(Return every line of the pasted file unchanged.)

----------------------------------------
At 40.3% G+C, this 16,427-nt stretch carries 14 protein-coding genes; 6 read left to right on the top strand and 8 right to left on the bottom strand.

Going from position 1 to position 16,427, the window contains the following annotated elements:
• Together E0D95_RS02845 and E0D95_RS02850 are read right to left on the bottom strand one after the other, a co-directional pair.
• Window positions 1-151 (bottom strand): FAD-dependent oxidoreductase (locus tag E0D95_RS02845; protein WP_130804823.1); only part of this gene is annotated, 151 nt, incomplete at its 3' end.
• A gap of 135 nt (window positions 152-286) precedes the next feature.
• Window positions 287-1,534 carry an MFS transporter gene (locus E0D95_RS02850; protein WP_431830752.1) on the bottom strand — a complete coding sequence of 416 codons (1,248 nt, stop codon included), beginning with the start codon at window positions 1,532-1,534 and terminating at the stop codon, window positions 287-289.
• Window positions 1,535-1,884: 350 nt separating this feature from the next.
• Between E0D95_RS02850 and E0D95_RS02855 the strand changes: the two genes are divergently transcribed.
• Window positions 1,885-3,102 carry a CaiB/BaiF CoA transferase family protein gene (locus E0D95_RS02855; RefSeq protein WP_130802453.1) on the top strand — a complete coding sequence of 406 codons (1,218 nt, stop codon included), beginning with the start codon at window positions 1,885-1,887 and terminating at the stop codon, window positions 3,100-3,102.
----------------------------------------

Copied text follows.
At 40.3% G+C, this 16,427-nt stretch carries 14 protein-coding genes; 6 read left to right on the top strand and 8 right to left on the bottom strand.

Going from position 1 to position 16,427, the window contains the following annotated elements:
• Together E0D95_RS02845 and E0D95_RS02850 are read right to left on the bottom strand one after the other, a co-directional pair.
• Window positions 1-151 (bottom strand): FAD-dependent oxidoreductase (locus tag E0D95_RS02845; protein WP_130804823.1); only part of this gene is annotated, 151 nt, incomplete at its 3' end.
• A gap of 135 nt (window positions 152-286) precedes the next feature.
• Window positions 287-1,534 carry an MFS transporter gene (locus E0D95_RS02850; protein WP_431830752.1) on the bottom strand — a complete coding sequence of 416 codons (1,248 nt, stop codon included), beginning with the start codon at window positions 1,532-1,534 and terminating at the stop codon, window positions 287-289.
• Window positions 1,535-1,884: 350 nt separating this feature from the next.
• Between E0D95_RS02850 and E0D95_RS02855 the strand changes: the two genes are divergently transcribed.
• Window positions 1,885-3,102 carry a CaiB/BaiF CoA transferase family protein gene (locus E0D95_RS02855; RefSeq protein WP_130802453.1) on the top strand — a complete coding sequence of 406 codons (1,218 nt, stop codon included), beginning with the start codon at window positions 1,885-1,887 and terminating at the stop codon, window positions 3,100-3,102.